Whilst ASMR was something I was familiar with and particularly interested in when I started this project, I still set out to learn new things about the strange world of this phenomenon during my investigations.
The key thing that I discovered whilst creating this documentary is how niche of an area ASMR is, both in scientific research and in general. ASMR was only actually named as an actual ‘experience’ very recently, within the last decade or so, therefore we are still at a very early stage of understanding exactly what it is. Deeper questions like what causes it, who experiences it and why, and what benefits it could have in different fields are queries that are yet to have been asked. This discovery revealed itself as I conducted my interviews, and I realised no one could talk about ASMR in any factual or statistical context as that just doesn’t exist yet.
My interview with Sophie Hack was intended to show how ASMR has been used in ‘treatment’ for some mental health issues, like insomnia, and I believe the interview achieved that aim. Whilst I was aware that the effects of ASMR had been said to help people sleep, I wanted to see how far this went. Sophie showed me that there are many positives that could emerge for mental health, should the scientific research be carried out, in the way that many people use hypnotherapy and other similar therapies to treat various mental health issues. I also learned about the different varieties of triggers that individuals can experience, as Sophie told me her personal ones, and why those work for that individual, whilst also discovering how common it is that ASMR ‘users’ have their first experience in a classroom, as Sophie did.
Dr Emma Blakey was also a key interviewee, as one of the scientists undertaking one of the first studies into the ASMR phenomenon. Whilst the study was still undergoing peer assessment and being finalised for publication, so she could not talk about the official answers that her research had found, she still had an obvious in depth anecdotal knowledge of ASMR as a result of carrying out the research. Her study, as one of the first, is still a very preliminary look into ASMR, as we first aim to discover what it actually is before we can understand why it happens. Emma made me aware of the varying different kinds of triggers and why these might be applicable to certain people. She even told me about the more peculiar ones that she had heard of, such as someone squashing sweets. However she also told me about the difficulties she found with carrying out her studies. The fact that ASMR evidence is currently entirely anecdotal, it makes it very difficult to carry out an accurate study if you cannot gauge whether the participants in the study are actually experiencing ASMR, or just another similar feeling. You cannot experience what another person is feeling, therefore you are relying entirely on that person saying that they are experiencing ASMR tingles. She told me how important it will be for future scientific study to involve MRI scans to put a finger on exactly what is going on in the brain.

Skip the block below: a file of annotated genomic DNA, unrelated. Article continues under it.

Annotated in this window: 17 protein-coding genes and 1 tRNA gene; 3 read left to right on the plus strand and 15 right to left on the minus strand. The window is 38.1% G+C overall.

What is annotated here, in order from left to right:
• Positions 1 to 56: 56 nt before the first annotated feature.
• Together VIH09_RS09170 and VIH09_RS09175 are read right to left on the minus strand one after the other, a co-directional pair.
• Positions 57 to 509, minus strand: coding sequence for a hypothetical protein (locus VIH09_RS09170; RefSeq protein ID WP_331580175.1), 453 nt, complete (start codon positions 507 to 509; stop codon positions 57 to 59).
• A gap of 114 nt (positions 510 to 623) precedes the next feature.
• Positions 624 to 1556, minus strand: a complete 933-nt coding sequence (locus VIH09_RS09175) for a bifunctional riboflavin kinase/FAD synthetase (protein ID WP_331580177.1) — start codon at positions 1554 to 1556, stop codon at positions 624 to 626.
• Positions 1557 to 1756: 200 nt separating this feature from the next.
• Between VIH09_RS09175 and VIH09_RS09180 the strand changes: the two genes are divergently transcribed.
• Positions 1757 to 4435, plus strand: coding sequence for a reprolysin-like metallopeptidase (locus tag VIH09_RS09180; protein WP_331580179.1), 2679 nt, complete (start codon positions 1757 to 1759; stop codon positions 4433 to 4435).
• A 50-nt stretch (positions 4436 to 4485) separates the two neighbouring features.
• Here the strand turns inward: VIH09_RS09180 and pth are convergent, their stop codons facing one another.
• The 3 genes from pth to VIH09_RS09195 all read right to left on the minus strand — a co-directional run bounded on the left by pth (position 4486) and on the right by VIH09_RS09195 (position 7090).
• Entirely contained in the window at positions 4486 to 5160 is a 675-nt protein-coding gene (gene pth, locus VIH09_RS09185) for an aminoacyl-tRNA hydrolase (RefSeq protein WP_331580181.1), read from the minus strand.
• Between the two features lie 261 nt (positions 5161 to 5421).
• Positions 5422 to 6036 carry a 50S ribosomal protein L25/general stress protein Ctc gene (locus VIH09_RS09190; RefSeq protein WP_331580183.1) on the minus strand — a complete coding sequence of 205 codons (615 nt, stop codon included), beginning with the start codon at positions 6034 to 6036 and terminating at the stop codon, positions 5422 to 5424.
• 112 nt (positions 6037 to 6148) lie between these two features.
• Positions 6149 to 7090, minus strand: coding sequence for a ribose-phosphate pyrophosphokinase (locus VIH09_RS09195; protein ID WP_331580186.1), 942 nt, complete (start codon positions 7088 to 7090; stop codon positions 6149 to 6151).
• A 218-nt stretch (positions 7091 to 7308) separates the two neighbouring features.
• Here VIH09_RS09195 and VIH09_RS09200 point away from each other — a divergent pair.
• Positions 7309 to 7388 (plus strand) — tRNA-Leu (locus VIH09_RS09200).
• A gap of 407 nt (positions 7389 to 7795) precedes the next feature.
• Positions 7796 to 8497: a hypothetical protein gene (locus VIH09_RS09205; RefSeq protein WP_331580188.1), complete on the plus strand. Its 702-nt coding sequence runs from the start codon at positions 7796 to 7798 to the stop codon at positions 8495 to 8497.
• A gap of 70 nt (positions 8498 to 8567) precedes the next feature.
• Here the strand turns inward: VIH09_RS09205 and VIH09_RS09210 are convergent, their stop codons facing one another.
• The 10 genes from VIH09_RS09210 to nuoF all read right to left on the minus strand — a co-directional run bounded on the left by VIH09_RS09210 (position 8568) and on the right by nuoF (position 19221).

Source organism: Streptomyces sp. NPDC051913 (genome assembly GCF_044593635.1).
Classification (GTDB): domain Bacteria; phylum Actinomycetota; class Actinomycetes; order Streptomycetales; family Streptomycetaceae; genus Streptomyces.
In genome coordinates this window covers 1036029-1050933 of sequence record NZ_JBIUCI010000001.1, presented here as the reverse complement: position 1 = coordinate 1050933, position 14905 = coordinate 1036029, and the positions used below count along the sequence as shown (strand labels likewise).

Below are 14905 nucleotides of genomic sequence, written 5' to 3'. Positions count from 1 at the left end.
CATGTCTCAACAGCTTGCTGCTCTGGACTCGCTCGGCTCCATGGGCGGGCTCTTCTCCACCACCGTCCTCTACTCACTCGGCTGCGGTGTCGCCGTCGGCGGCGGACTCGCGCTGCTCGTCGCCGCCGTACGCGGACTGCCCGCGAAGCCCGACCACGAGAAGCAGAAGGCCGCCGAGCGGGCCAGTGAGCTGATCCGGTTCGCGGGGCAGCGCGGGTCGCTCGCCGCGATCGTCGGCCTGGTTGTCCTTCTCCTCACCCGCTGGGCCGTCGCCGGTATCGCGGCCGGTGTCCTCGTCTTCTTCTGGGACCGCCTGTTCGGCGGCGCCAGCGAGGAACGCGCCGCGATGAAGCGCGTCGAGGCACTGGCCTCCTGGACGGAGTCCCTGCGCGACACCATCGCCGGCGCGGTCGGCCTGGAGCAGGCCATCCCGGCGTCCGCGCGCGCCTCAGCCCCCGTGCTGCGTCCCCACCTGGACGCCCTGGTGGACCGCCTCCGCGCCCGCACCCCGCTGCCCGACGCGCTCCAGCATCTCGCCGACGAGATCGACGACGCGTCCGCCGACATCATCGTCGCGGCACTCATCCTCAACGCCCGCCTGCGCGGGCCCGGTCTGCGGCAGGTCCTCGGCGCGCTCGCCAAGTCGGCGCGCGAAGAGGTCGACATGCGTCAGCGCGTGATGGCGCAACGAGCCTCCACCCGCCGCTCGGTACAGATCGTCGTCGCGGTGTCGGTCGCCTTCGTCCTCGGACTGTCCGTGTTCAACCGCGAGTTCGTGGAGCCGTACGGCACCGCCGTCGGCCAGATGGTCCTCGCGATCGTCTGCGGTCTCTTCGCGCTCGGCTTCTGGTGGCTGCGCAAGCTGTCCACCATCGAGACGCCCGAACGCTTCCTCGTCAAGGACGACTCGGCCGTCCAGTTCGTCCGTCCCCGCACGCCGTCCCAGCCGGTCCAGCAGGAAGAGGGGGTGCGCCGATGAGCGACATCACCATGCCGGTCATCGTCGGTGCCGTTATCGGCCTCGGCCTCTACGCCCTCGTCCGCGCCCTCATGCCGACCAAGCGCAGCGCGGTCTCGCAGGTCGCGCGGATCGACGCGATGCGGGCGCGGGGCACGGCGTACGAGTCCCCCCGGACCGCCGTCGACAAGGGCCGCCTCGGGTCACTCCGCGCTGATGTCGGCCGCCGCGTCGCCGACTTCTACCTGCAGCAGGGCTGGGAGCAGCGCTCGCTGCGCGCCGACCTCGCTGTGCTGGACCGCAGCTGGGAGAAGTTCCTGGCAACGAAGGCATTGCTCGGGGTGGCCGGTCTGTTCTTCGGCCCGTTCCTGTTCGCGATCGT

Finally, I spoke to Julie Young, the co-author of the first book about ASMR. Through her research for her book, she had spoken to so many different people that use or experience ASMR, so she had a huge anecdotal data base. She showed me how to explain ASMR in a way that could be understood by those who do not experience it, as she had to do that so often as she wrote her book, for family members and friends. She believes that more people experience ASMR than we realise, they just often try to overlook it or don’t have time to be aware of this as a legitimate effect happening to their bodies. She told me about her first experiences with it, and how common it is that a person first experiences the effect in the classroom at a young age. Between the ages of 5 and 9 is the most common time a person will experience it but, due to this being so young, it is often forgotten by the time a person has reached adulthood and will want to be aware of it. She believes more people need to talk about ASMR, to start the ball rolling on finding out exactly what is going on in the brain, and for more people to experience the benefits that ASMR can bring.
Overall, the primary thing that I discovered about ASMR is that more people need to talk about ASMR. Documentaries like this could be important for the community. We’re very early in the discovery of this new phenomenon, and if it has potential benefits for mental health, then it’s important that the research into what it is and why it happens continues.